In the case of the example first recipe and the example third recipe, there are two keywords for the example first recipe: “chocolate” and “cookies,” and there are two keywords for the example third recipe: “oatmeal” and “cookies.” There is thus one shared keyword between the two recipes, “cookies,” and three total unique keywords between the two recipes: “chocolate,” “cookies,” and “oatmeal.” Therefore, the weighted shared-keywords coefficient is one divided by three, or 33%, times a predetermined weight, which may in one embodiment be 1.5, to yield 50, where the percentage is dropped.
  • [0048]
    The weighted shared-keywords coefficient determined in 462 can therefore be utilized as a factor upon which basis the second recipes that are similar to the first recipe are determined as one or more of the third recipes (464). For example, the weighted shared-keywords coefficient may be added to other coefficients, such as the weighted ingredient coefficient, the weighted same-type coefficient, and the weighted same-title words coefficient, and the resulting numerical similarity value compared to the numerical similarity values of other third recipes to determine if the third recipe in question should be selected as one of the second recipes. In the case of the example first recipe and the example third recipe, the weighted shared-keywords coefficient of 50 may be added to the weighted ingredient coefficient of 34, the weighted same-type coefficient of 50, and the weighted same-title words coefficient of 38 to yield a numerical similarity value of 172, where no other coefficients are considered when determining this value.
  • [0049]
    FIG. 4E shows a method 480 for using a weighted shared-ingredients coefficient taking into account the extent to which ingredients of the first recipe are also used within the third recipes and the extent to which ingredients of the third recipes are also used within the first recipe, according to an embodiment of the invention. The method 480 is performed for each third recipe. The result of the method 480 is a weighted shared-ingredients coefficient that may act as a factor added with other coefficients acting as factors to yield the numerical similarity value for a third recipe.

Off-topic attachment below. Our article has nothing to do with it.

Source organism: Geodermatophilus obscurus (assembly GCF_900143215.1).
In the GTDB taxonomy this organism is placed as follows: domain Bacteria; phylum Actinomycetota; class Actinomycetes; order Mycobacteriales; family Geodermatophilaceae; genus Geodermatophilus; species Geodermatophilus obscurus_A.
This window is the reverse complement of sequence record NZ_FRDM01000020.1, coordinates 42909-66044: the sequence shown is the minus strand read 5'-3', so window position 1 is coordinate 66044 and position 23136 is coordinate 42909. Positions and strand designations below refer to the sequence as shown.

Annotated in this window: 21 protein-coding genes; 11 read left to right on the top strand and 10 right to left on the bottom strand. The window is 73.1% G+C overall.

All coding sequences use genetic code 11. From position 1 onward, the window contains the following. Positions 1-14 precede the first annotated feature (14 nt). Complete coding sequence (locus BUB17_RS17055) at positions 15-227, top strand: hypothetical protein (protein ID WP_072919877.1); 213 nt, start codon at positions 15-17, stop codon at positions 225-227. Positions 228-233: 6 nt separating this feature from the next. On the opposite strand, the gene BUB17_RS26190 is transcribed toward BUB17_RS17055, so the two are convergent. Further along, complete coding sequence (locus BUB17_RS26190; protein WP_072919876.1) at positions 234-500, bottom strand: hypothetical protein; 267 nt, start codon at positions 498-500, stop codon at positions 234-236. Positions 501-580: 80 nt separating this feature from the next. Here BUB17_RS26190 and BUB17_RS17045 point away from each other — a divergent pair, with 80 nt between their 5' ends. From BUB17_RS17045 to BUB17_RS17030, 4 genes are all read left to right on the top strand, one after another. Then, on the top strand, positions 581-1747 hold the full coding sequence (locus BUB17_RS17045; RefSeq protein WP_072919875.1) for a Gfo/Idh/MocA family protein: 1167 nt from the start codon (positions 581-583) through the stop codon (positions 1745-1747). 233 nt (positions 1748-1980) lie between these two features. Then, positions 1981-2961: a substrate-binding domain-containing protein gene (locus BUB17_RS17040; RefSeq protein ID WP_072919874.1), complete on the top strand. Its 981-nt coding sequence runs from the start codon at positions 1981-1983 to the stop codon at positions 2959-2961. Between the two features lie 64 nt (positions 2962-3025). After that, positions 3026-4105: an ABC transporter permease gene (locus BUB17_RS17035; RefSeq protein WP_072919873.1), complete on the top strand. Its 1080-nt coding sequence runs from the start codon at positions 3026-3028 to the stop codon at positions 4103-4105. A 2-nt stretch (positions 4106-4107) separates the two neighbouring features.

• [0050]
    The weighted shared-ingredients coefficient is determined as the percentage of the number of the ingredients of the first recipe that are also ingredients of the third recipe plus the number of the ingredients of the third recipe that are also ingredients of the first recipe, divided by the total number of ingredients between the first and the third recipes, and multiplied by a predetermined weight (482). In the case of the example first recipe and the example third recipe, the example first recipe has four ingredients: plain flour, sugar, cocoa, and butter. Of these ingredients, the example third recipe also uses plain flour, sugar and butter. Furthermore, the example third recipe has four ingredients: plain flour, sugar, oatmeal, and butter. Of these ingredients, the example first recipe also uses plain flour, sugar, and butter. Therefore, the weighted shared-ingredients coefficient is three ingredients of the first recipe also shared with the third recipe plus three ingredients of the third recipe also shared with the first recipe, divided by eight total ingredients between the first and the third recipes, to yield {fraction (6/8)}=75%, times a predetermined weight. The predetermined weight may in one embodiment be 0.5, which multiplied by 75% yields the weighted shared-ingredients coefficient of 38, where the percentage is dropped.
  • [0051]
    The weighted shared-ingredients coefficient determined in 482 can therefore be utilized as a factor upon which basis the second recipes that are similar to the first recipe are determined as one or more of the third recipes (484). For example, the weighted shared-ingredients coefficient may be added to other coefficients, such as the ingredient coefficient, the weighted same-type coefficient, the weighted same-title words coefficient, and the weighted shared-keywords coefficient. The resulting numerical similarity value may then be compared to the numerical similarity values of other third recipes to determine if the third recipe in question should be selected as one of the second recipes. In the case of the example first recipe and the example third recipe, the weighted shared-ingredients coefficient of 38 may be added to the weighted ingredient (quantity) coefficient of 34, the weighted same-type coefficient of 50, the weighted same-title words coefficient of 38, and the weighted shared-keywords coefficient of 50 to yield a numerical similarity value of 210, where no other coefficients are considered.